Win 2 FREE Chhota Bheem Movie Tickets

GOOD NEWS!

Bril is giving away FREE “Chhota Bheem and the Curse of Damyaan” tickets to 125 LUCKY WINNERS in Bangalore, Chennai and Hyderabad.

Chhota Bheem and the Curse of Damyaan

All you have do is:

Fill a simple form with your address…
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your “door step”.

** No catch. No hidden agenda. No questions asked! We just happen to have free tickets to give away to our friends :-)

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Win 2 FREE movie tickets in 60 seconds without having to wait in long queues or spending any money whatsoever! Cool, right?

Listen… we’ve already received DOZENS of entries after posting this on Facebook yesterday. And we can only have 125 winners… Each winner receives 2 tickets.

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Just IMAGINE the look on your child’s happy face… Priceless :-)

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– Bril

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“Because” Just Isn’t the Answer

Children are inquisitive by nature. When they are younger, it’s usually because they want to better understand something. When they are older, it’s because they want to better understand why you think something is important and why they should also feel the same way. Regardless of their age, it’s imperative that when setting forth the rules and expectations in your home, your child understands there is no room for questioning the rules you set forth and the consequences of breaking the rules.

Younger children usually do not understand a lengthy explanation of why it’s important that they be home from their friend’s home at a certain time or why they aren’t allowed to play ball in the house. But the one thing they do strive to do most of the time is to make their parents proud and happy. So when a young child asks “Why?” or “Why not?” when they are told they can’t play with something or someone or why they have to obey a rule you’ve set forth, simply explain to them that “because it makes me happy when you follow the house rules and do what I have asked of you.” You should avoid using the term, “Because I said so,” as that only adds to the child’s frustration and confusion.

Older children, adolescents and teenagers alike will probably require more from your explanation. When they question “Why?” or “Why not?” it’s best to directly, honestly and clearly state your reasoning. “I asked you to be home by 10 p.m. because we have to be at the dentist’s office first thing in the morning for your check-up and we can’t be late.” It is also a great opportunity for you to reiterate the consequences of breaking the rule. “If you are not home by 10 p.m., you’ll be grounded from going to your friend’s house for a week.” Be consistent, be firm, and be clear.

Though your child may challenge you by asking your reasoning why a rule has been put in place, it also shows their growth as an individual thinker. So try not to get angry or frustrated when they do so; realize it’s their way of understanding their world around them.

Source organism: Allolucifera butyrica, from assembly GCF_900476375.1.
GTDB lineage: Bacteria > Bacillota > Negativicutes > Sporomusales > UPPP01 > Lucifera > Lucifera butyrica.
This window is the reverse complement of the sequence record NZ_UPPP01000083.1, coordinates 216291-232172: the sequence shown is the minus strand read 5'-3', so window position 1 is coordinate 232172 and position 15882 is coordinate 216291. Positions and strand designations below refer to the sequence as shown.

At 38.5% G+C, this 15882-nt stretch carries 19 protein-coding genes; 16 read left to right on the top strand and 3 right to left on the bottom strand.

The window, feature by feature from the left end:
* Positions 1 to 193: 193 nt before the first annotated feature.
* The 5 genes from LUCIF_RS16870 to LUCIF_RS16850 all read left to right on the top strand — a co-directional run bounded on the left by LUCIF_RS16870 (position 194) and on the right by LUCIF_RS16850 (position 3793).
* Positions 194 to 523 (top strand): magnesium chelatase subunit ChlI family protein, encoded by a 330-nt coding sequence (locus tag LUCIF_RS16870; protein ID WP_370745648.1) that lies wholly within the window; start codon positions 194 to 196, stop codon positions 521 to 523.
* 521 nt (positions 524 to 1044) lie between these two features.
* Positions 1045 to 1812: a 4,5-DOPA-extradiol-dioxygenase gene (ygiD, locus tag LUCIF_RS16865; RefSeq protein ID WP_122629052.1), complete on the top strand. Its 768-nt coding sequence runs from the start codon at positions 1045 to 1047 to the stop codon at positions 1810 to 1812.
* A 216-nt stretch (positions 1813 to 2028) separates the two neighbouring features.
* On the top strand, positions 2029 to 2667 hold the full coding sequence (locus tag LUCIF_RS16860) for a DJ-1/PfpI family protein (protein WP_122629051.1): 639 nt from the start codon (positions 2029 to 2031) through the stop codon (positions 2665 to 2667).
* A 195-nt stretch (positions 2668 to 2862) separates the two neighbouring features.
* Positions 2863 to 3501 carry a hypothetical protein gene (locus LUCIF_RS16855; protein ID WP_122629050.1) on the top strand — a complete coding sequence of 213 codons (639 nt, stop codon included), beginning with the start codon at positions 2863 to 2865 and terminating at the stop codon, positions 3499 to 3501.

5 Effective Ways To Boost Your Child’s Self Esteem And Make Her Love You For It…

Boost Your Child's Self EsteemIt’s often been said that children learn where they live. So if you’re looking for a place to start helping your child build positive self esteem and self value, then show them your positive sense of self and strong self esteem.

1) Be positive when you speak about yourself and highlight your strengths. This will teach your child that it’s okay to be proud of their talents, skills and abilities. Your child also benefits greatly from honest and positive praise. Find something about them to praise each day. You could even give your child a task you know they can complete and then praise them for a job well done after they’re finished. Show your child that positive acts merit positive praise.

2) When your child’s feeling sad, angry or depressed, communicate openly, honestly and patiently with them. Listen to them without judging or criticizing. They may not fully understand why they feel the way they do, so the opportunity to communicate with you about it may be what’s needed to help them sort through a difficult situation.

3) Suggest positive behaviors and options as solutions, and make sure to leave that door of communication open so they know the next time they feel badly, they can come to you for help and know that you won’t judge or punish them for how they’re feeling.

4) Teach your child the importance of setting goals and developing a plan to meet that goal and complete that task. Small projects are the best to start off with in the beginning. Ensure that it’s an appropriate task for your child, and not too complex. Don’t only give praise at the end of the project, but praise their accomplishments during the project as well.

5) Most importantly, tell your child “I love you” each and every day – many times throughout the day, in fact. When they’ve behaved badly, remind yourself that it’s not them you don’t like, only their behavior. Tuck short, sweet notes in their lunchboxes or coat pockets, or even send them a card in the mail. Soon, they’ll learn to say “I love you” just as easily and honestly in return.